You may not always notice symptoms of type 2 diabetes even though the disease is starting to do damage to your body. Here are some symptoms of type 2 diabetes to be aware of, so you can talk to your healthcare provider if you’re concerned.
What are symptoms of type 2 diabetes?
- intense thirst: you may be dehydrated as a result of urinating more
- constant hunger due to a lack of insulin and your body’s inability to convert food into energy
- fatigue or lack of energy
- frequent urination: your body may be getting rid of excess sugar in the blood through urination
- blurred vision: when blood sugars are high, they can pull fluid from your eyes
- losing substantial weight without trying (e.g., 10 lbs or more than 5% of your body weight)
- frequent infections manifested through recurring flu-like symptoms (e.g., headache, chills, fatigue) or bladder and yeast infections
- numbness or tingling in the hands or feet due to nerve damage caused by high blood sugar
- cuts and wounds that take longer than usual to heal due to poor circulation caused by high blood sugar
- areas of darkened skin in the armpits and neck caused by increased insulin levels
Keep in mind that the following factors may signal type 2 diabetes as well:
- high blood sugar levels
- high blood pressure
- high cholesterol levels
Here’s more information on potential type 2 diabetes symptoms that aren’t always apparent.
How do I know if I may be at risk for type 2 diabetes?
While there’s no definitive research yet on what causes type 2 diabetes, we do know that there are factors that can put you at higher risk for developing the disease. These include:
- Being 40 years of age or older
- Having a family history of type 2 diabetes (mother, father, brother, sister)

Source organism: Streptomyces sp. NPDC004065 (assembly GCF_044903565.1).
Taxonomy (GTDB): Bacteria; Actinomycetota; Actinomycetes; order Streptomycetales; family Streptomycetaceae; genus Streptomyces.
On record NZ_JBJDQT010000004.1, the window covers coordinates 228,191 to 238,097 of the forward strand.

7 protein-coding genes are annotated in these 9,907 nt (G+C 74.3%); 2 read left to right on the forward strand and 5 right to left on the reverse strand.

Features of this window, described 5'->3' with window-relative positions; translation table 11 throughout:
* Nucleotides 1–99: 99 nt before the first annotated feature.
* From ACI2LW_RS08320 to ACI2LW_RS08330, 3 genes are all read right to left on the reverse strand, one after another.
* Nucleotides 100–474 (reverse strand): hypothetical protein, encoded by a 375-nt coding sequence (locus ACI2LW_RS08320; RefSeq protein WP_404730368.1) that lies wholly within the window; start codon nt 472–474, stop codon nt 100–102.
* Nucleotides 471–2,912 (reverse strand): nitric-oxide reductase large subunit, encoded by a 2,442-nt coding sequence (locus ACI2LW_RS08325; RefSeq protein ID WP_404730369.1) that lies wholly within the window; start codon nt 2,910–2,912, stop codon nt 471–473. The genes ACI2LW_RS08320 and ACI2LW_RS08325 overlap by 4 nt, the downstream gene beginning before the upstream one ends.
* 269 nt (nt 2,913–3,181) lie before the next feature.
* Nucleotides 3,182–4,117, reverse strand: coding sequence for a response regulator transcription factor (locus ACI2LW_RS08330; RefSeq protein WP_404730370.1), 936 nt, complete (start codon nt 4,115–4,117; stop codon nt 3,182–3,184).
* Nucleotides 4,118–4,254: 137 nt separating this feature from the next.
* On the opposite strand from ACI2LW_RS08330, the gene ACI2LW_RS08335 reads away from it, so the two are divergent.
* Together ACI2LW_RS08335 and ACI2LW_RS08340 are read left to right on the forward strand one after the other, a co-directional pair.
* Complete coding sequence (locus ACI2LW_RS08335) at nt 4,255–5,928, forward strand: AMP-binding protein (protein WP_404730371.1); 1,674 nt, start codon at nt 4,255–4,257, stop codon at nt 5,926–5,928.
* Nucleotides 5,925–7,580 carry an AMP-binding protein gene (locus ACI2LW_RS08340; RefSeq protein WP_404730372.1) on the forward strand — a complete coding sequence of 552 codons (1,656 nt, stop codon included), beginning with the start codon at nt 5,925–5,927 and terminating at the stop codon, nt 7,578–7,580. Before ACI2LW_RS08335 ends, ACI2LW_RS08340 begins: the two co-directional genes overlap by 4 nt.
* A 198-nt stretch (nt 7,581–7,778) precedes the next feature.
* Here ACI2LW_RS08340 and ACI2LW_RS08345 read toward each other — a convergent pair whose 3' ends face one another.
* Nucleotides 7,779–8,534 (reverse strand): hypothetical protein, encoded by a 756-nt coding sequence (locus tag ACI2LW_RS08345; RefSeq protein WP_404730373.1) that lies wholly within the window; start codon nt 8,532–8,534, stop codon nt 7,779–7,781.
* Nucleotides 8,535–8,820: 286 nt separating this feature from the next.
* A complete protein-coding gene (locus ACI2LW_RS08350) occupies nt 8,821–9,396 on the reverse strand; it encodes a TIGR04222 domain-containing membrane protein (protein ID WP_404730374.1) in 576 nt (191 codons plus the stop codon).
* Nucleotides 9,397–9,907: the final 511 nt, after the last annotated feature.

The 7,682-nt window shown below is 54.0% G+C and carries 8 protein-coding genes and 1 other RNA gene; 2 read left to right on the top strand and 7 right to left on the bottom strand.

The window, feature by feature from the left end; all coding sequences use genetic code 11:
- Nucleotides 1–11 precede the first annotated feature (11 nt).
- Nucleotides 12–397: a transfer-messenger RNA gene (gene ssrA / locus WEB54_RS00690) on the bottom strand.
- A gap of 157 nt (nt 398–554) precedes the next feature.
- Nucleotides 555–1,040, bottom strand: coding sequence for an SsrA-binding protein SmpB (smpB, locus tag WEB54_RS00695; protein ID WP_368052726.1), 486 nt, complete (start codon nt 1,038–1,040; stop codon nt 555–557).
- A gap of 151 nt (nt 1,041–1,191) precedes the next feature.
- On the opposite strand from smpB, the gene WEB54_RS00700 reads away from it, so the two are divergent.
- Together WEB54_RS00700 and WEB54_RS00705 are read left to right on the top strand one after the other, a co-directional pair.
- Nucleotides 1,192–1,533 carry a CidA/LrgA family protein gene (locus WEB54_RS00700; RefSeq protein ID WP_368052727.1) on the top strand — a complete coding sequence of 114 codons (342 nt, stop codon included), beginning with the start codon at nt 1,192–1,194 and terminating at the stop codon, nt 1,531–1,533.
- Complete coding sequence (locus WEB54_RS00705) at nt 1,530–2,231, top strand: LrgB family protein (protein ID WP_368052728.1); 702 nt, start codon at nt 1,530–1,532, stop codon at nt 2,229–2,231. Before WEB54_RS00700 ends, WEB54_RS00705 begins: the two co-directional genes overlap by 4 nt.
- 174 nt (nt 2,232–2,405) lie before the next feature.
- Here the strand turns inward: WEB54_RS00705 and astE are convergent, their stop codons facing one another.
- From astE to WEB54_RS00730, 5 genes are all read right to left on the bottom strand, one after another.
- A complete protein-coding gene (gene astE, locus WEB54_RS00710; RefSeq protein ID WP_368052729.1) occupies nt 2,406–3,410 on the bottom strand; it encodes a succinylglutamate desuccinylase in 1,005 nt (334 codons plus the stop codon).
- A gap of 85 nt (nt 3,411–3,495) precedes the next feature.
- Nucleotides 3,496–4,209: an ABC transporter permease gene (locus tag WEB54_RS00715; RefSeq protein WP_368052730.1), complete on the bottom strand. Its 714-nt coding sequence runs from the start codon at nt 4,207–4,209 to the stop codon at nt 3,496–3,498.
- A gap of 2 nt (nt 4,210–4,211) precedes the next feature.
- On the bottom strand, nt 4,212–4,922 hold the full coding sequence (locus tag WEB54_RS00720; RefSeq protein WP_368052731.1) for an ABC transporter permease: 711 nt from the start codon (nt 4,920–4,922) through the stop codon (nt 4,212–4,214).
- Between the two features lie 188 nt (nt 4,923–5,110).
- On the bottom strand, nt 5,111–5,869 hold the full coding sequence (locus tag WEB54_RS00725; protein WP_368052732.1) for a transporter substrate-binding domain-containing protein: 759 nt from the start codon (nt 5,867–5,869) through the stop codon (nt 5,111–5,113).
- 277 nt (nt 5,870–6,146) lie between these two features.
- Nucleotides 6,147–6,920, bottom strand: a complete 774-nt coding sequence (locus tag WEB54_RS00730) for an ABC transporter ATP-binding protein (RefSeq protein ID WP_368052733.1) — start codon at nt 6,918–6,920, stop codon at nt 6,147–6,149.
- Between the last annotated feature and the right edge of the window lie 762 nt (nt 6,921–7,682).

- Being a member of a high-risk ethnic population, such as Aboriginal, Hispanic, Asian, South Asian or African descent
- Being obese or overweight, especially around the abdomen
- Having a history of gestational diabetes or having given birth to a baby that is more than 9 pounds (4 kilograms)
- Being diagnosed with prediabetes or diabetes-related complications, such as eye, kidney or nerve problems
- Being inactive
- Having high blood pressure and/or high cholesterol
- Having heart disease
- Having polycystic ovary syndrome
- Having Acanthosis nigricans (brown or black raised areas on the body with skin folds, usually seen in people with obesity) and other skin complications
- Having certain psychiatric disorders, including schizophrenia, depression and bipolar disorder
- Having obstructive sleep apnea
How is type 2 diabetes diagnosed?
There are four different tests that can determine if you have diabetes:
- Fasting plasma glucose (no food or drink for at least 8 hours): ≥ 7.0 mMol/L
- Oral glucose tolerance test (blood test is done at fasting and 2 hours after a glucose drink): ≥ 11.1 mMol/L (2 hours after glucose drink)
- A1C (average blood sugar values over the past 2-3 months):≥6.5%
- Random plasma glucose (taken any time): ≥ 11.1 mMol/L
Find more details on each of these tests here.
Type 2 diabetes cannot be cured but it can be controlled. Your diabetes healthcare team will help identify healthy management goals for you, together with a recommended treatment program. This will include recommendations for healthy eating, regular physical activity, and regular blood glucose monitoring, often in conjunction with medications. Many people with diabetes live long, happy and productive lives.
Articles about type 2 diabetes
- Diabetes remission: is it possible?People with type 2 diabetes may be able to achieve diabetes remission through weight loss and other healthy lifestyle changes. Read this article to learn about diabetes remission.
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- Clinical trials to stop the progression of type 2 diabetesCan the progression of diabetes be stopped? Researchers at Mount Sinai Hospital in Toronto are conducting two studies to see if this might be the case.
- Type 2 diabetes in children and teensYears ago, type 2 diabetes was a disease that only happened in adulthood. However, In recent years, type 2 diabetes in children is being diagnosed more often.
- A new diagnosis of type 2 diabetes...now what?Some individuals have lived for a while with known risk factors for type 2 diabetes. In these cases, shock may not be the over-riding emotion at the time of diagnosis.